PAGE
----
The Ride Buckwild Snowboard
This twin shape has minimal rocker featuring a long, stable flat zone that extends well beyond the inserts into the tip and tail. The Pop Rods are carbon tubes added to the boards for more pop and smoother landings without added stiffness. The Carbon Array provides total board control in every stance location. 3 widespread carbon stringers placed at the binding zone gather input from any stance width and all pressure angles. Rider input is then channeled to the opposing contact point for maximum board control.
Ride’s exclusive Slimewalls are forgiving and ductile, absorbing impacts rather than defending against them. Just like your skate wheels, the urethane in Slimewalls smooths the interaction with the snow, wood or metal surfaces you may Ride on. On top of all that, these babies are virtually indestructible, the most durable sidewalls in snowboarding. Nearly 50% more steel in the Cleave Edge, delivers unmatched resistance to edge cracking and can be detuned to larger radii. – Michigan Boarder
Read the rest of the review and Michigan Boarder’s Personal Thoughts on the Buckwild:
Freestyle boards don’t have to be noodles, and when Ride redesigned the Machete, it did so with an eye toward boarders who want to take their park skills into bigger, natural terrain.
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The revamped Baretta brought in rave reviews thanks to a new directional shape, a set-back stance, and a mellow camber that extends from the feet to the tail, and the Trident boot was selected as one of this season’s best boots.
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Ride Machete GT
This year, Ride released a stiffer, faster version of the Machete, one of its flagship boards. The Machete GT ($550) sports a few upgrades — most notably, the addition of a micro-cambered shape between the feet, and carbon and urethane inserts located at the board’s contact points at either end.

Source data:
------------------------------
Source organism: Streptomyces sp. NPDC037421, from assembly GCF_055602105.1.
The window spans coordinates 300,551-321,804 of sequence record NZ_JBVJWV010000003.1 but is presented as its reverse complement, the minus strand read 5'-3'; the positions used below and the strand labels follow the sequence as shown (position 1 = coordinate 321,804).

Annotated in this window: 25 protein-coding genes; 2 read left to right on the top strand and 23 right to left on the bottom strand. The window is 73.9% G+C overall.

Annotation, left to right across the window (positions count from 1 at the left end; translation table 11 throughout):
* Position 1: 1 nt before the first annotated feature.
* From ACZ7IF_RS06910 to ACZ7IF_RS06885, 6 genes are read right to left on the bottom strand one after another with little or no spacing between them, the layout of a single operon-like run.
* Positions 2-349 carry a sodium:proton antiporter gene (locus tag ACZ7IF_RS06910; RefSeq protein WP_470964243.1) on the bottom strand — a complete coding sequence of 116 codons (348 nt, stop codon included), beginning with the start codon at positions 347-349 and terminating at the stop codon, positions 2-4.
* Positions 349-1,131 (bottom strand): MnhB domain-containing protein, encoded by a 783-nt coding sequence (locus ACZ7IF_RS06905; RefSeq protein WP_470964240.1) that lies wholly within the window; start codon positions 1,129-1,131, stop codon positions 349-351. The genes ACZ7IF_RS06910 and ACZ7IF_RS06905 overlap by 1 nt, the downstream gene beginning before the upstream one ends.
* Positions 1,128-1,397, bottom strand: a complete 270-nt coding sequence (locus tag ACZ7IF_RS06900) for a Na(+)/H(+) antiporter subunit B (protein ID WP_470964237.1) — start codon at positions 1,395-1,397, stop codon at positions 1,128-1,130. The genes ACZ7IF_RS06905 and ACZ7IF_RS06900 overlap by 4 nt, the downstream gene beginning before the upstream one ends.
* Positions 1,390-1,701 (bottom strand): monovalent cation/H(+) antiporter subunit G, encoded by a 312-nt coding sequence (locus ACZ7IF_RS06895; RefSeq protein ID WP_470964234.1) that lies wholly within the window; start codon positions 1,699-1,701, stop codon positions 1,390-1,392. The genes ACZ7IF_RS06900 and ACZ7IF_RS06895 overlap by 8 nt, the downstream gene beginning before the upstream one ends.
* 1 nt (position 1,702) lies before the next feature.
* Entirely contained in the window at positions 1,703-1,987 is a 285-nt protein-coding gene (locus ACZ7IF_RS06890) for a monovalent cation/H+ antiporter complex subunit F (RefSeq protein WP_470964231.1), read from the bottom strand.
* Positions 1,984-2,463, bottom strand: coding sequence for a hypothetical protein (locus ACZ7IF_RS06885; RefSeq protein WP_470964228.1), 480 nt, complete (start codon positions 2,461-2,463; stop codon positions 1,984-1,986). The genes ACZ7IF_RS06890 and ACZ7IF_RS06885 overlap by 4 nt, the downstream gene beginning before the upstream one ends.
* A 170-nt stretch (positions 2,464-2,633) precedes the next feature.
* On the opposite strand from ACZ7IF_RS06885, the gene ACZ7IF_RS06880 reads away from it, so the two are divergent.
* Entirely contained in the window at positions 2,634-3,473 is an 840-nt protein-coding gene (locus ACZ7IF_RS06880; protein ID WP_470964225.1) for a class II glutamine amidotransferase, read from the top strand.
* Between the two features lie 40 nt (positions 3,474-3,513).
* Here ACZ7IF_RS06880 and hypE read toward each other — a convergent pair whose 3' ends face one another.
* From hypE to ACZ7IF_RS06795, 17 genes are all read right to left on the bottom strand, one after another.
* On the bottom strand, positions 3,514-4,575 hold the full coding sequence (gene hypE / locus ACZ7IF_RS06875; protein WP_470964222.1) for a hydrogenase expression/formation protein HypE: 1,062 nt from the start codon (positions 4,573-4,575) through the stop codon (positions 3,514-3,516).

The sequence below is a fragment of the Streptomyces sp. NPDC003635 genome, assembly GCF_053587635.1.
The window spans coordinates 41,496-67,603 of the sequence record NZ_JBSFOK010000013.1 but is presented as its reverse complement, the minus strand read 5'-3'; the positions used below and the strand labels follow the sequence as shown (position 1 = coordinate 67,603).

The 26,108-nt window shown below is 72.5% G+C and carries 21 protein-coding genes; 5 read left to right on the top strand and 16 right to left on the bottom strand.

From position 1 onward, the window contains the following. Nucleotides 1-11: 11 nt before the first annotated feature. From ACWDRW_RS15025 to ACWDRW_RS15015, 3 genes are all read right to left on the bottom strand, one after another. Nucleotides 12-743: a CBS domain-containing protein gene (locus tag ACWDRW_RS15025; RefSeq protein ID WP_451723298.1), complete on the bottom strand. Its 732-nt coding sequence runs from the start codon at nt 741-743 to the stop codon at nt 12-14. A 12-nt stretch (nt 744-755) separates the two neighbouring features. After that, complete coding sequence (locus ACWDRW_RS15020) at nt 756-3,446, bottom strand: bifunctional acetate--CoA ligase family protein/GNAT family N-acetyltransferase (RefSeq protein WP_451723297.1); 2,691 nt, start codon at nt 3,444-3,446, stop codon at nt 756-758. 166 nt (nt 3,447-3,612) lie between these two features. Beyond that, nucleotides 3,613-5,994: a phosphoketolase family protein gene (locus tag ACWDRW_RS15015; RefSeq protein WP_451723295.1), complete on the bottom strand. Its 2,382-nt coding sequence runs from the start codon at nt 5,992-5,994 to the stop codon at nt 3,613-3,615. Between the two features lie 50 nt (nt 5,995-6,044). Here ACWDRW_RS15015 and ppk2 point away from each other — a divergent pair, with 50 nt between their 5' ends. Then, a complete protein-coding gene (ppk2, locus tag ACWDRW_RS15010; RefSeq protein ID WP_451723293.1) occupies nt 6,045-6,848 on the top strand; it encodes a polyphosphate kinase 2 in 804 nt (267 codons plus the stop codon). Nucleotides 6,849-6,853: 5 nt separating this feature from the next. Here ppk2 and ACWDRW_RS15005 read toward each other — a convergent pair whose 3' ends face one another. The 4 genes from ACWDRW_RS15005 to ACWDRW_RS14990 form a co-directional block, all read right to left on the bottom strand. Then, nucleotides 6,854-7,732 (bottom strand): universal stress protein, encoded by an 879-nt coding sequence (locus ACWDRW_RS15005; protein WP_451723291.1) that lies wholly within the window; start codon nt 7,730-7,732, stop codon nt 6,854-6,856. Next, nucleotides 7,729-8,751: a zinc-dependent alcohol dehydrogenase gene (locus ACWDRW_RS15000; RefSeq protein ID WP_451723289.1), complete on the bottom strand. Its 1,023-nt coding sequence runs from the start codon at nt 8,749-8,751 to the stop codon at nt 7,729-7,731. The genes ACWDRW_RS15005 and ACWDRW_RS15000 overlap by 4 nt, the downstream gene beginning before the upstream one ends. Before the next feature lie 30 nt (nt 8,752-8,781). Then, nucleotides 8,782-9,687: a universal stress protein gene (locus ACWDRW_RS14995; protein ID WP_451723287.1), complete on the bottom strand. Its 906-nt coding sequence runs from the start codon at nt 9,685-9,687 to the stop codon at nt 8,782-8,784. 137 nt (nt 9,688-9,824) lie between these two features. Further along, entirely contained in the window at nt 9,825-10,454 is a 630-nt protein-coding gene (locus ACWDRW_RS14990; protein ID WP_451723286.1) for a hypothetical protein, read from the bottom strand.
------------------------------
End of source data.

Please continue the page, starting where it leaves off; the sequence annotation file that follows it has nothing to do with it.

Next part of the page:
The micro-camber complements the rockered tips with some edge control, while the inserts (aka the “Popwalls”) on the edges of the board give you a more stable responsive platform. I also dug the “Membrain” top sheet, a urethane/fabric sheet that not only weighs less than half of a traditional topsheet, but also serves to dampen vibration when hitting rough terrain at high speeds. — Billy Brown, Wired Magainze
Considering how many boards are touted as having “all-mountain” capabilities, very few manage to live up to the name. Ride’s Farah ($500) is one of those rare all-mountain boards that actually, truly rocks on every part of the resort.
The Farah is a fast board, and not for the faint of heart. It flies down just about anything. I easily bombed across traverses that other boards got stuck on. Ride’s hybrid all-mountain rocker puts a camber zone underfoot and a little rocker at the nose. This keeps it super responsive with some of the best edge control I’ve encountered — even through the chop or on the ice. The early-season conditions we were riding in were far from ideal — ice in the morning and slush in the afternoon — but carving was a blast on everything.
Don’t forget, all-mountain includes the park too. Even though it’s a stiff board overall, Ride’s LSD (ladies-specific design) ensures that the board has just enough pop when you need it, so even park noobs will feel rad. — Karissa Bell
Read the full Ride Snowboards Farah Snowboard Review from Wired
Ride Crush Snowboard Review
The Crush has flat camber between the inserts with mellow reverse camber out to the tip and tail. Those elevated contact points at the tips are good for everything from casual park-riding to cruising in powder. Its soft flex makes for easy pressing and maneuverability. And with Ride’s urethane-infused topsheet and sidewalls—think skateboard wheels—you get a smooth ride whether you’re on groomers or jibbing a cement ledge.
Category: All Mountain
Sizes: 147, 152, 153W, 155, 156W, 158, 159W
Tester Feedback: “Good board at fast speeds and in chunder, but also handles well jibbing in the park!”